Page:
Very far from a class Act
Instead of helping the Congress, the quota order will help some of its allies and opponents who are into caste-based politics, writes Pankaj Vohra.columns Updated: Oct 06, 2008 16:41 IST
The 27 per cent reservations for Other Backward Classes (OBCs) in central educational institutions, including the IITs and IIMs, is now official after the Supreme Court upheld the Central Educational Institutions (Reservation in Admission) Act, 2006, on Thursday. Though the order is balanced, the new principle has ensured that merit will be pushed down further in the priority list given that no political party has the guts to oppose this move. The reason: politicians feel that this Act will bring with it rich political dividends.
There is no doubt that the right to education is important and the State has to ensure that children attend primary and secondary schools. But reservations in institutions of higher learning are a sure way of compromising merit at the altar of politics. This is not to say that OBCs should not get a chance to study in these institutions; they should do so on merit only.
The court’s suggestion that graduates will not qualify for reservation in institutes of higher learning is apt and must be interpreted in the right spirit. Anyone who goes beyond the graduation level in humanities and science and above Class XII in professional courses must have merit. Otherwise, the whole purpose of education gets defeated.
With capitation institutions mushrooming all over the country, particularly in Maharashtra and Karnataka, money has started playing a major role in shaping the careers of doctors and engineers. The result is that a large number of doctors, engineers and MBAs have joined the job market but many among them lack basic skills. In fact, states should conduct a survey to ascertain the credentials of these professionals.
Would any of us like to be treated by doctors who have qualified either through the capitation or reservation routes but are not capable? Would we like our bridges and roads to be built by engineers who use this route or MBAs who apply principles, which are being questioned even in developed countries, to a developing (or underdeveloped) society like ours?
While there is a case for making education compulsory at the primary and secondary levels, merit should be the only yardstick for higher education. This is where political parties have gone wrong. They treat higher education either as a knowledge industry or a vote-bank. One is reminded of TS Eliot’s famous lines: “Where is the life we have lost in living, where is the wisdom we have lost in knowledge and where is the knowledge we have lost in information.”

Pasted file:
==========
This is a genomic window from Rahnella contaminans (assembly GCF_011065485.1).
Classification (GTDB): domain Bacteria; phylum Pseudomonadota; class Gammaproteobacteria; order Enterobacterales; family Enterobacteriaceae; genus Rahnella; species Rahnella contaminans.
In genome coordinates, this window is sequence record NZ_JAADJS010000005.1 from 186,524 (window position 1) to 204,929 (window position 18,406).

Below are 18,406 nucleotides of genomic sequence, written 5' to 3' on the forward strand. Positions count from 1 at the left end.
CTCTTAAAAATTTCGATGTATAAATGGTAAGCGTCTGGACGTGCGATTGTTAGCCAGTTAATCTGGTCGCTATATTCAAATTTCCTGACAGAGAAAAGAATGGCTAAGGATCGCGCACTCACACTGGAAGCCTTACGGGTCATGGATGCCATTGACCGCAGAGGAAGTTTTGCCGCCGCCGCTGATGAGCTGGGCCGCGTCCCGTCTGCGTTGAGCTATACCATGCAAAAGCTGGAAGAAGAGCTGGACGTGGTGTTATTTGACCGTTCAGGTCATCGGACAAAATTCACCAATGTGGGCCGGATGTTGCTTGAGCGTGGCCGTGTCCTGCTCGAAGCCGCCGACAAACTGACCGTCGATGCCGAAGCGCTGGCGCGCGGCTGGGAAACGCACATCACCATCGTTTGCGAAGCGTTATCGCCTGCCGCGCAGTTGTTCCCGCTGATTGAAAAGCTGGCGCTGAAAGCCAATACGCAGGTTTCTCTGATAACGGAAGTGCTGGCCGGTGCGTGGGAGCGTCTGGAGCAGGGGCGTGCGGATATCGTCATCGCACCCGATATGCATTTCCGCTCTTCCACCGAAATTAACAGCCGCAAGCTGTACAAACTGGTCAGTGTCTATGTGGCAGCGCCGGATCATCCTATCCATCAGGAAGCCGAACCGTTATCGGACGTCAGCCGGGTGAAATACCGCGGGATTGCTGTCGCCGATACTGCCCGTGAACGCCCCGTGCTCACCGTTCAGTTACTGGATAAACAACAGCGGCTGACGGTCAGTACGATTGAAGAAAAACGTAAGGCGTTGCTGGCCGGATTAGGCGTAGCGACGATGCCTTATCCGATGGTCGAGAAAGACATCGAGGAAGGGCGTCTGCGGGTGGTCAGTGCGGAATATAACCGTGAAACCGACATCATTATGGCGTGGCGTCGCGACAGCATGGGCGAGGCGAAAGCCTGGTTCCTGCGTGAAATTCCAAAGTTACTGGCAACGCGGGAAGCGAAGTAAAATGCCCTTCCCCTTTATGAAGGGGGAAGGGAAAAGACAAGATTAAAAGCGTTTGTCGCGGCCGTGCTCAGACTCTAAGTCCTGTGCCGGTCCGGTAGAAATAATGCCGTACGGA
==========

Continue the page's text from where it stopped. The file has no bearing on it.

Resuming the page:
The SC order has made the Congress-led UPA government happy. But they have not realised that they will have to face the brunt of these developments politically. Human Resource Development Minister Arjun Singh, the chief architect of the law, has described it as “historic”. But does he understand that he has done an incalculable harm to his own party? After VP Singh’s ‘mandalisation’ divided our society in the early 90s, Arjun Singh’s ‘Mandalisation, Part II’ will divide it further. If ‘Mandalisation, Part I’ triggered the decline of the Congress, this new round will further it. Surprisingly, the Congress is foolishly thinking that this Act will reap political dividends for it in the next parliamentary polls. The Congress is the only political party that has never identified itself with any community, class, region or religion. It was known to carry all sections with it, and though it suffered badly after the ‘Mandalisation’ of politics, it remained the only hope of sections that did not flex its muscles using its lineage.
This feeling is now bound to change. And it could even backfire, especially in the cities. In fact, the other side of the implementation of this law is that the section, which are opposed to any kind of reservations but were with the Congress because of its past track record, will also move away from the party. This is certainly going to reduce the already-shrinking base of the Congress. At the same time, it is going to strengthen regional and casteist forces represented in Parliament and assemblies by some of the regional parties. As it is, the Congress’s over-emphasis on minorities has already distanced many in the majority community from it. Now castes and sections that have been hit by reservations and those who believe in the merit argument will also start having second thoughts.
One wonders why the Congress leaders don’t realise what is good for them even if they don’t realise what is good for the country. The HRD Minister was suspected of pushing his agenda when he introduced the OBC card in 2006. He could have been checked at that stage. Instead of helping the Congress, the Act will be a boost for some of its allies and opponents who are into caste-based politics.
The Act will also lead to polarisation on the basis of castes and, therefore, strengthen the argument for a third alternative. In the process, the Congress as well as the BJP will be adversely affected. Ironically, it is Mayawati who is reacting the same way the Congress would have done some years ago. But then Mayawati is enemy No 1, thanks to the perception of some senior Congress leaders who feel that Mulayam Singh and the Samajwadi Party are natural allies in the fight against communalism and restoring the rule of law. No one seems to realise that the Congress has taken on Mayawati, something that the SP should have done. In any case, the SP has the third front as its first option.
It is indeed a sad day for the country that we are reducing opportunities for those who may help to put us on the world map. Education must be made compulsory at the lower levels but merit should be the only measure in the higher levels — caste, creed, religion and region notwithstanding. The country is above everything else. Between us.